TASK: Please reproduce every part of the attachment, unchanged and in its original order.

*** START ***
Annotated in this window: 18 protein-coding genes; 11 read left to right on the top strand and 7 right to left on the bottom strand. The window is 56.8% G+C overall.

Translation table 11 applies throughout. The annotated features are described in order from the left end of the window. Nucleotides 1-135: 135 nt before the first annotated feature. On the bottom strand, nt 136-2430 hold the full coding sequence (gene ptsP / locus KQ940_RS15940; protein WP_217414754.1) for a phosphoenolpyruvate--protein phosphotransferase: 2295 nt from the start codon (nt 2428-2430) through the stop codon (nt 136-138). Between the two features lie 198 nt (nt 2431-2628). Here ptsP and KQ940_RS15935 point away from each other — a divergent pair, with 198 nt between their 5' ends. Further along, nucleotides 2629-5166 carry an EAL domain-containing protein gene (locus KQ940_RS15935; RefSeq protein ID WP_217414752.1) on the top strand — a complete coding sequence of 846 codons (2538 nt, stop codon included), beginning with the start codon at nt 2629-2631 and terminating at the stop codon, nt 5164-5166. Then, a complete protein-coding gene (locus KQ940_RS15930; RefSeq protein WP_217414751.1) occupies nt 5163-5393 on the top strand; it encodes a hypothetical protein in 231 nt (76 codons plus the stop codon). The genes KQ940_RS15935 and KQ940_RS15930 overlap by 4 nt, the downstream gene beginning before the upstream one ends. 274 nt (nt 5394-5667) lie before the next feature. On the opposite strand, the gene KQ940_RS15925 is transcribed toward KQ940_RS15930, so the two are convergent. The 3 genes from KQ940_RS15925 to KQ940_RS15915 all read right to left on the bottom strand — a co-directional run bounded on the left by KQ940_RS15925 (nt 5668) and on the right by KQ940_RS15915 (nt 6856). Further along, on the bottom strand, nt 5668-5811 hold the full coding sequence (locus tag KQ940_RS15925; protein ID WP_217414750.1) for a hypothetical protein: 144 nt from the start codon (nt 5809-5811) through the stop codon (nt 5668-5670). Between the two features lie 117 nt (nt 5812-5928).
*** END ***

Annotated in this window: 18 protein-coding genes; 11 read left to right on the top strand and 7 right to left on the bottom strand. The window is 56.8% G+C overall.

Translation table 11 applies throughout. The annotated features are described in order from the left end of the window. Nucleotides 1-135: 135 nt before the first annotated feature. On the bottom strand, nt 136-2430 hold the full coding sequence (gene ptsP / locus KQ940_RS15940; protein WP_217414754.1) for a phosphoenolpyruvate--protein phosphotransferase: 2295 nt from the start codon (nt 2428-2430) through the stop codon (nt 136-138). Between the two features lie 198 nt (nt 2431-2628). Here ptsP and KQ940_RS15935 point away from each other — a divergent pair, with 198 nt between their 5' ends. Further along, nucleotides 2629-5166 carry an EAL domain-containing protein gene (locus KQ940_RS15935; RefSeq protein ID WP_217414752.1) on the top strand — a complete coding sequence of 846 codons (2538 nt, stop codon included), beginning with the start codon at nt 2629-2631 and terminating at the stop codon, nt 5164-5166. Then, a complete protein-coding gene (locus KQ940_RS15930; RefSeq protein WP_217414751.1) occupies nt 5163-5393 on the top strand; it encodes a hypothetical protein in 231 nt (76 codons plus the stop codon). The genes KQ940_RS15935 and KQ940_RS15930 overlap by 4 nt, the downstream gene beginning before the upstream one ends. 274 nt (nt 5394-5667) lie before the next feature. On the opposite strand, the gene KQ940_RS15925 is transcribed toward KQ940_RS15930, so the two are convergent. The 3 genes from KQ940_RS15925 to KQ940_RS15915 all read right to left on the bottom strand — a co-directional run bounded on the left by KQ940_RS15925 (nt 5668) and on the right by KQ940_RS15915 (nt 6856). Further along, on the bottom strand, nt 5668-5811 hold the full coding sequence (locus tag KQ940_RS15925; protein ID WP_217414750.1) for a hypothetical protein: 144 nt from the start codon (nt 5809-5811) through the stop codon (nt 5668-5670). Between the two features lie 117 nt (nt 5812-5928).